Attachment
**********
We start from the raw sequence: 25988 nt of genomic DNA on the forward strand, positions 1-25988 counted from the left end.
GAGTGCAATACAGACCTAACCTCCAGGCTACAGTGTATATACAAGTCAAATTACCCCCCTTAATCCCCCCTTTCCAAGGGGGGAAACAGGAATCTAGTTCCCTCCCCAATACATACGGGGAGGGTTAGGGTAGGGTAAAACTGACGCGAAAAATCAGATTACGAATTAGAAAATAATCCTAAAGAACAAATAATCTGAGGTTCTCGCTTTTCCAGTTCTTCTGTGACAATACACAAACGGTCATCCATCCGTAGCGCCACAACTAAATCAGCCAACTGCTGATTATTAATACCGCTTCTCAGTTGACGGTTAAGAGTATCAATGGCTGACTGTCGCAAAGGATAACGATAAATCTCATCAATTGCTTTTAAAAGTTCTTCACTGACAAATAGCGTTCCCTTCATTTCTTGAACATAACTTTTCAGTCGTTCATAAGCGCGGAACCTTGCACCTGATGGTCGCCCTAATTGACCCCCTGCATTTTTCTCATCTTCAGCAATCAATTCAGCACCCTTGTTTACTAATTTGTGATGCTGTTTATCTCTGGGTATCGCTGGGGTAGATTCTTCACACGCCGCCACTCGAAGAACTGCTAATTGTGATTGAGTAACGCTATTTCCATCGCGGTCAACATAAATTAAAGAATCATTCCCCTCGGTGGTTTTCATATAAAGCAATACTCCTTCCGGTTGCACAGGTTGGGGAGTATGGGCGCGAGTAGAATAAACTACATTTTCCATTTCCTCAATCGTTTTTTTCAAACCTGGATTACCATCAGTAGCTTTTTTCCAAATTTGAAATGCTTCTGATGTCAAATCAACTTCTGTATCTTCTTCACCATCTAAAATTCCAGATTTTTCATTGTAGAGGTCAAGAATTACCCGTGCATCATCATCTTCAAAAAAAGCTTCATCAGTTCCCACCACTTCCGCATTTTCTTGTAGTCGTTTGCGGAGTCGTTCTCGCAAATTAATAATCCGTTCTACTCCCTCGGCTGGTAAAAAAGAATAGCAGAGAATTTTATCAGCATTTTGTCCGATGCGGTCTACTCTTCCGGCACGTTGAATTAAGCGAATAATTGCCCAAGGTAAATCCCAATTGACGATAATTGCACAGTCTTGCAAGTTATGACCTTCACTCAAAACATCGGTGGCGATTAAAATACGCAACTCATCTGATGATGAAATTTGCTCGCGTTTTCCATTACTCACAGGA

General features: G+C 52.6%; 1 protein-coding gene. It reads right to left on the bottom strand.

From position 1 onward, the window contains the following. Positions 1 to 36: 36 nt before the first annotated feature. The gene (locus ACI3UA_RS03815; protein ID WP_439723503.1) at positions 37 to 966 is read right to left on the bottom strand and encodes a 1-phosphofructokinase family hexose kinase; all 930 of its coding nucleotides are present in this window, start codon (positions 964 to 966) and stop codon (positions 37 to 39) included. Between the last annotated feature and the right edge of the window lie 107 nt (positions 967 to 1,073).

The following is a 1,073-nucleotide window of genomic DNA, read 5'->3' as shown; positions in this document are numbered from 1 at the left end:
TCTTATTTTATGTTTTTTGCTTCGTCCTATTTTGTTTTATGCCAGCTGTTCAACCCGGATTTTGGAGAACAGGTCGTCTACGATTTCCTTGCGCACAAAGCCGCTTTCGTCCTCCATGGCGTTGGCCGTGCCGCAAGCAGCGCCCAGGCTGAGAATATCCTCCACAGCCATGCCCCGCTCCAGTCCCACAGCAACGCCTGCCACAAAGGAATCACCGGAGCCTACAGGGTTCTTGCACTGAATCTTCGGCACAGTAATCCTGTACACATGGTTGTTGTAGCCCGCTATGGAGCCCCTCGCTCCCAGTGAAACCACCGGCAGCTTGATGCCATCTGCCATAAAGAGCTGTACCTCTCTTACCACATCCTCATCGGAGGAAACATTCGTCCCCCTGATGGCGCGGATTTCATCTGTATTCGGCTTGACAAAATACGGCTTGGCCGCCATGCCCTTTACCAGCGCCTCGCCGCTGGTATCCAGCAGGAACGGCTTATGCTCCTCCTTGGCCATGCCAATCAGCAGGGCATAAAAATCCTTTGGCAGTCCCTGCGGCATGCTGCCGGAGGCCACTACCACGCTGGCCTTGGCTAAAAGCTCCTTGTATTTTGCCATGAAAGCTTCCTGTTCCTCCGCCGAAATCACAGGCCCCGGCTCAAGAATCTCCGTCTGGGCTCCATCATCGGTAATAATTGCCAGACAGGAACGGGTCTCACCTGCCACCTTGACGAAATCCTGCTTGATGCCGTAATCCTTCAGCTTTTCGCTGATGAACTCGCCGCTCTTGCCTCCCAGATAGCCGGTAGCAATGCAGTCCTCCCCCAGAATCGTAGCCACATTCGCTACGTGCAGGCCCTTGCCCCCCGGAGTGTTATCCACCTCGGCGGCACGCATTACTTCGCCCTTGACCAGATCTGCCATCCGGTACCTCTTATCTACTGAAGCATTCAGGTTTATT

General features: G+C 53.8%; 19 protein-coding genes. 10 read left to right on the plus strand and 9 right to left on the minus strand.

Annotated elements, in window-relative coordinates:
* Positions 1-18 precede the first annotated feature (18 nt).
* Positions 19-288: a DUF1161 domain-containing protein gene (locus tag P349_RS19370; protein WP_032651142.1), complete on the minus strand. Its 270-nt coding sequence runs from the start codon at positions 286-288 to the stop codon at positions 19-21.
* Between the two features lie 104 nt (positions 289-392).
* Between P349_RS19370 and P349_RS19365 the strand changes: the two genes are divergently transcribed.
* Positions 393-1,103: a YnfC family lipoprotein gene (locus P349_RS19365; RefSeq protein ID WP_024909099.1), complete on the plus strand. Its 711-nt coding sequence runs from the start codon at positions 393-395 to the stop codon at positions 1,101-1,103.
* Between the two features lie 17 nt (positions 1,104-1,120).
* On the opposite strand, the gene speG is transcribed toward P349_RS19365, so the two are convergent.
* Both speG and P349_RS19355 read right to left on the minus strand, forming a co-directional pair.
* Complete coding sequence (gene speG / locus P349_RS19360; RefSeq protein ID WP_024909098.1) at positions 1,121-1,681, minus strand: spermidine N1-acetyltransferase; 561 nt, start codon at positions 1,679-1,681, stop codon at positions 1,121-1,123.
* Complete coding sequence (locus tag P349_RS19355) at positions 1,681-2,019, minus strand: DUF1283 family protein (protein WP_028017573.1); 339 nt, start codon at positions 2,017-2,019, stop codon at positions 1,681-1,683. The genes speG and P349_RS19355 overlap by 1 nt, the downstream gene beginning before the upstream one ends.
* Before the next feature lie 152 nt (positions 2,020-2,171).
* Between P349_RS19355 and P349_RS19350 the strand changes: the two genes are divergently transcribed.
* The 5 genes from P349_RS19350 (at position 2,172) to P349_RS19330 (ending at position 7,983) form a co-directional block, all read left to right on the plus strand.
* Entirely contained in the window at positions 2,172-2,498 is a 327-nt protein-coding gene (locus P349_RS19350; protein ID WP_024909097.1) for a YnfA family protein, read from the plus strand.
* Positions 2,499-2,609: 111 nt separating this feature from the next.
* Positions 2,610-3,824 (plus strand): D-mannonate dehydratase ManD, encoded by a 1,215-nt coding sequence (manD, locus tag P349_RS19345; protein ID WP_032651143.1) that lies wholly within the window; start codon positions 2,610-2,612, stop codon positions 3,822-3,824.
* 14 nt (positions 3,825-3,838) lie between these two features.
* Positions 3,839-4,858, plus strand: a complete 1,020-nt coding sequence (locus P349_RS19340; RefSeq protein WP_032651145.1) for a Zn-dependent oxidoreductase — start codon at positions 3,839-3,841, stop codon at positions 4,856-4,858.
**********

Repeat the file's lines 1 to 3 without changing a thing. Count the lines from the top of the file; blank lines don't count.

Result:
We start from the raw sequence: 25988 nt of genomic DNA on the forward strand, positions 1-25988 counted from the left end.
GAGTGCAATACAGACCTAACCTCCAGGCTACAGTGTATATACAAGTCAAATTACCCCCCTTAATCCCCCCTTTCCAAGGGGGGAAACAGGAATCTAGTTCCCTCCCCAATACATACGGGGAGGGTTAGGGTAGGGTAAAACTGACGCGAAAAATCAGATTACGAATTAGAAAATAATCCTAAAGAACAAATAATCTGAGGTTCTCGCTTTTCCAGTTCTTCTGTGACAATACACAAACGGTCATCCATCCGTAGCGCCACAACTAAATCAGCCAACTGCTGATTATTAATACCGCTTCTCAGTTGACGGTTAAGAGTATCAATGGCTGACTGTCGCAAAGGATAACGATAAATCTCATCAATTGCTTTTAAAAGTTCTTCACTGACAAATAGCGTTCCCTTCATTTCTTGAACATAACTTTTCAGTCGTTCATAAGCGCGGAACCTTGCACCTGATGGTCGCCCTAATTGACCCCCTGCATTTTTCTCATCTTCAGCAATCAATTCAGCACCCTTGTTTACTAATTTGTGATGCTGTTTATCTCTGGGTATCGCTGGGGTAGATTCTTCACACGCCGCCACTCGAAGAACTGCTAATTGTGATTGAGTAACGCTATTTCCATCGCGGTCAACATAAATTAAAGAATCATTCCCCTCGGTGGTTTTCATATAAAGCAATACTCCTTCCGGTTGCACAGGTTGGGGAGTATGGGCGCGAGTAGAATAAACTACATTTTCCATTTCCTCAATCGTTTTTTTCAAACCTGGATTACCATCAGTAGCTTTTTTCCAAATTTGAAATGCTTCTGATGTCAAATCAACTTCTGTATCTTCTTCACCATCTAAAATTCCAGATTTTTCATTGTAGAGGTCAAGAATTACCCGTGCATCATCATCTTCAAAAAAAGCTTCATCAGTTCCCACCACTTCCGCATTTTCTTGTAGTCGTTTGCGGAGTCGTTCTCGCAAATTAATAATCCGTTCTACTCCCTCGGCTGGTAAAAAAGAATAGCAGAGAATTTTATCAGCATTTTGTCCGATGCGGTCTACTCTTCCGGCACGTTGAATTAAGCGAATAATTGCCCAAGGTAAATCCCAATTGACGATAATTGCACAGTCTTGCAAGTTATGACCTTCACTCAAAACATCGGTGGCGATTAAAATACGCAACTCATCTGATGATGAAATTTGCTCGCGTTTTCCATTACTCACAGGA

General features: G+C 52.6%; 1 protein-coding gene. It reads right to left on the bottom strand.